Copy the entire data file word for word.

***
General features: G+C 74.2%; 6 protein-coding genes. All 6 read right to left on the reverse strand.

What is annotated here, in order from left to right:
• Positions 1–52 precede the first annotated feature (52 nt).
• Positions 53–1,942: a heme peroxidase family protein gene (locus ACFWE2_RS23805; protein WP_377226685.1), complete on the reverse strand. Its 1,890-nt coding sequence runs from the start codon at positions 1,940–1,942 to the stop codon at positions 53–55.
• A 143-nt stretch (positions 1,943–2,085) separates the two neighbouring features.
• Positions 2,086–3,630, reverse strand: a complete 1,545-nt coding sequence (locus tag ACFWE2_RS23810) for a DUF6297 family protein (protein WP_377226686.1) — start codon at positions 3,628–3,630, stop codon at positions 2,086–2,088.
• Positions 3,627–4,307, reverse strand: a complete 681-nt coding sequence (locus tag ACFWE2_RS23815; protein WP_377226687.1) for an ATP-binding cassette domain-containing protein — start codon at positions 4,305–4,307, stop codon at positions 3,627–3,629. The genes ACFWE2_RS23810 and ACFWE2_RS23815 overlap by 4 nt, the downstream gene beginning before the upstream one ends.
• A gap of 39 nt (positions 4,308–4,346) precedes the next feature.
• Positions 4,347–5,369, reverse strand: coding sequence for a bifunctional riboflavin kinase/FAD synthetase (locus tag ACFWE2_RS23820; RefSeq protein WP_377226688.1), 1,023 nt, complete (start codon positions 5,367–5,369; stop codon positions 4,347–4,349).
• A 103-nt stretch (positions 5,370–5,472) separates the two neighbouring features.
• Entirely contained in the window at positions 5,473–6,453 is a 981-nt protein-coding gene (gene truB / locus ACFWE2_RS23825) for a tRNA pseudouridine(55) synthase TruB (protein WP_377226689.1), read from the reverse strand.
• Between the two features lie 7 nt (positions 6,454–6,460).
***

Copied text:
General features: G+C 74.2%; 6 protein-coding genes. All 6 read right to left on the reverse strand.

What is annotated here, in order from left to right:
• Positions 1–52 precede the first annotated feature (52 nt).
• Positions 53–1,942: a heme peroxidase family protein gene (locus ACFWE2_RS23805; protein WP_377226685.1), complete on the reverse strand. Its 1,890-nt coding sequence runs from the start codon at positions 1,940–1,942 to the stop codon at positions 53–55.
• A 143-nt stretch (positions 1,943–2,085) separates the two neighbouring features.
• Positions 2,086–3,630, reverse strand: a complete 1,545-nt coding sequence (locus tag ACFWE2_RS23810) for a DUF6297 family protein (protein WP_377226686.1) — start codon at positions 3,628–3,630, stop codon at positions 2,086–2,088.
• Positions 3,627–4,307, reverse strand: a complete 681-nt coding sequence (locus tag ACFWE2_RS23815; protein WP_377226687.1) for an ATP-binding cassette domain-containing protein — start codon at positions 4,305–4,307, stop codon at positions 3,627–3,629. The genes ACFWE2_RS23810 and ACFWE2_RS23815 overlap by 4 nt, the downstream gene beginning before the upstream one ends.
• A gap of 39 nt (positions 4,308–4,346) precedes the next feature.
• Positions 4,347–5,369, reverse strand: coding sequence for a bifunctional riboflavin kinase/FAD synthetase (locus tag ACFWE2_RS23820; RefSeq protein WP_377226688.1), 1,023 nt, complete (start codon positions 5,367–5,369; stop codon positions 4,347–4,349).
• A 103-nt stretch (positions 5,370–5,472) separates the two neighbouring features.
• Entirely contained in the window at positions 5,473–6,453 is a 981-nt protein-coding gene (gene truB / locus ACFWE2_RS23825) for a tRNA pseudouridine(55) synthase TruB (protein WP_377226689.1), read from the reverse strand.
• Between the two features lie 7 nt (positions 6,454–6,460).